It is sometimes easy to forget that not all celebrities are living large, sitting poolside and being hand fed fresh fruit like a scene out of Entourage. This is the first thought that comes to mind when I sit down with actress Bryce Dallas Howard inside a New York City penthouse to discuss the sustainable lifestyle she is trying to lead as not only a wife and mother, but as a human being in general. In fact, if it weren’t for her bright red hair and recognizable last name, you might not even notice that Bryce is Hollywood royalty (her father is director Ron Howard, also of Happy Days fame). Her pedigree might seem imposing — she fought the dinosaurs and won! — but Bryce Dallas Howard’s daughter, Beatrice, has absolutely no idea that her mommy is such a big deal.
“Something really, really funny happened a few years ago,” Howard tells me, her eyes lighting up at the thought of her daughter, who recently turned 7 years old, according to Parents. “When [Beatrice] was 3, I was doing a movie and I had to leave to go to work, and she was super bummed and crying and all of that.” While I try not to speculate which movie this could have been (my theory: Netflix’s Black Mirror), Howard goes on to explain that she immediately realized this was a “teachable moment” for her second-born.
Howard told little Beatrice: “I need to go to work. I have a responsibility. I made a commitment. I also happen to love it.” Though the words were important to Howard, the mother of two could clearly see they were not resonating with her 3-year-old. “I was like, ‘Hey, Beatrice, do you know what my job is?’ And she looked at me and she was like, ‘Mmm-hmm.’ I said, ‘What?’ And she goes, ‘Laundry.’”
I pride myself on being a professional, especially when speaking to celebrities… but in this moment I can’t help but laugh. Thankfully, Howard finds her own story as funny as I do.
It turns out that the teachable moment wasn’t for Beatrice, it was for Howard. “I realized in that moment that, of course,” she says. “They know what they see. They know what they experience, and she had seen me doing laundry a lot.”
That was when I was modeling myself to her, not when I'm on a talk show or here or whatever. In the house, in the laundry room.
Howard has a personal and professional interest in doing laundry — she is working with Tide purclean to promote a plant-based detergent — and as we discuss her Earth-conscious lifestyle, it’s obvious she is not interested in farming out this work to staff. It’s something she needs her daughter to see her acting on.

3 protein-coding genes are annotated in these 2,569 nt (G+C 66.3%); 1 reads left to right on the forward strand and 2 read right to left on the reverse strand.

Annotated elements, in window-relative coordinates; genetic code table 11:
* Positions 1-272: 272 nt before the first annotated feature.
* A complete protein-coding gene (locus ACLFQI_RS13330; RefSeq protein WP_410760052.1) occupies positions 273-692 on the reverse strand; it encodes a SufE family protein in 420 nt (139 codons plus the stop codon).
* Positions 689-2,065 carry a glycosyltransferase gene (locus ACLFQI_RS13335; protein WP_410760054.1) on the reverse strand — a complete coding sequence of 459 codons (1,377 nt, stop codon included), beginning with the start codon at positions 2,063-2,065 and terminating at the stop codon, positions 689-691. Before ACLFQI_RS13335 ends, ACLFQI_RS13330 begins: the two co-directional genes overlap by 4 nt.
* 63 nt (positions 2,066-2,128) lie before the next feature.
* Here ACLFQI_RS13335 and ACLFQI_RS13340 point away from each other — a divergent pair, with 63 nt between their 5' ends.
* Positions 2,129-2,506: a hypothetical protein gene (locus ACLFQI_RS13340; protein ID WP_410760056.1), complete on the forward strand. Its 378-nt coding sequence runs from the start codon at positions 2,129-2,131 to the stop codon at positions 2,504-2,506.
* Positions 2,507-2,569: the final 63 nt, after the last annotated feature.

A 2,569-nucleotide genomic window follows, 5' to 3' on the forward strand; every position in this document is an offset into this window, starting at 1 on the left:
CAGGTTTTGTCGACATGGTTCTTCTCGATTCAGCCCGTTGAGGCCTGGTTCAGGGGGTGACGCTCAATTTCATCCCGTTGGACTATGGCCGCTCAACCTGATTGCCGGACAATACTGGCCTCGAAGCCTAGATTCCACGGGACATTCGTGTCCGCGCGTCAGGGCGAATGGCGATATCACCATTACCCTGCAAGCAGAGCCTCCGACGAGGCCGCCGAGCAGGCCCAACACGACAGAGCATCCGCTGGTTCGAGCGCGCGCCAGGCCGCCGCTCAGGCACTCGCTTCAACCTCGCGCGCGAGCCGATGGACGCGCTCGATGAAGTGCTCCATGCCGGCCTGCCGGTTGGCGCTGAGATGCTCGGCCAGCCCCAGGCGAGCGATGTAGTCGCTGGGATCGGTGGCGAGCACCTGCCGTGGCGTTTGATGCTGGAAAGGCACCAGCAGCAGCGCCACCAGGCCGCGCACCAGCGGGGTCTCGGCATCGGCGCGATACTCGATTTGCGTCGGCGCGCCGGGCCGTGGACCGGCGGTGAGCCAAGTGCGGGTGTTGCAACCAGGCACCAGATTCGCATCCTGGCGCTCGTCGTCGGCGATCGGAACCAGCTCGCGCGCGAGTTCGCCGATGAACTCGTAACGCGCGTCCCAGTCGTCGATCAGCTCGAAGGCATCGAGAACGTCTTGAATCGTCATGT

“Obviously, you want to habitually get to a place where you're turning off all the lights and you are washing all your clothes in cold water, and when you're brushing your teeth you're turning off the water,” Howard says. “I mean, we're mature human beings and it's important to be responsible in that way, but those require a certain mindfulness.” As she speaks, it’s almost as if she is issuing a warning. After all, Howard knows best what happens when human beings turn their backs on the environment: T-rexes return to prey on weaker mammals, and we women are forced to run through a rainforest in 6-inch heels and pretend it’s a totally normal occurrence.
I think, for me, I constantly feel like I'm just not doing enough. It's like there's always something else that I could do.
During this discussion, Howard taught me something. “When you're doing laundry, you can decrease your carbon footprint by 80 percent just by committing to washing with cold,” she explains to me, someone who thought she was already making the best eco-friendly choices in life. “If you wash in hot water, it’s 80 percent more.”
These are the things that many people aren’t thinking of. Most people are content separating their plastics from their every day trash and feel they are saving the world. Others are talking about crystals and essential oils and pickling their own cabbage. Or better yet, cutting their cotton balls in half and using banana peels to whiten their teeth (a beauty hack published by Style Caster, and shrouded in doubt over at Glamour). Where do these ideas come from, and why do they have society less focused on making wholesale change? Now that I know my carbon footprint isn’t as small as I thought it was, I feel like I still have a lot of work to do — which is something Howard easily related to.
“I think, for me, I constantly feel like I'm just not doing enough. It's like there's always something else that I could do,” she explains. “There's always a new habit or something that can be implemented or a different product or whatever, right?”
Right. After all, little Beatrice is watching.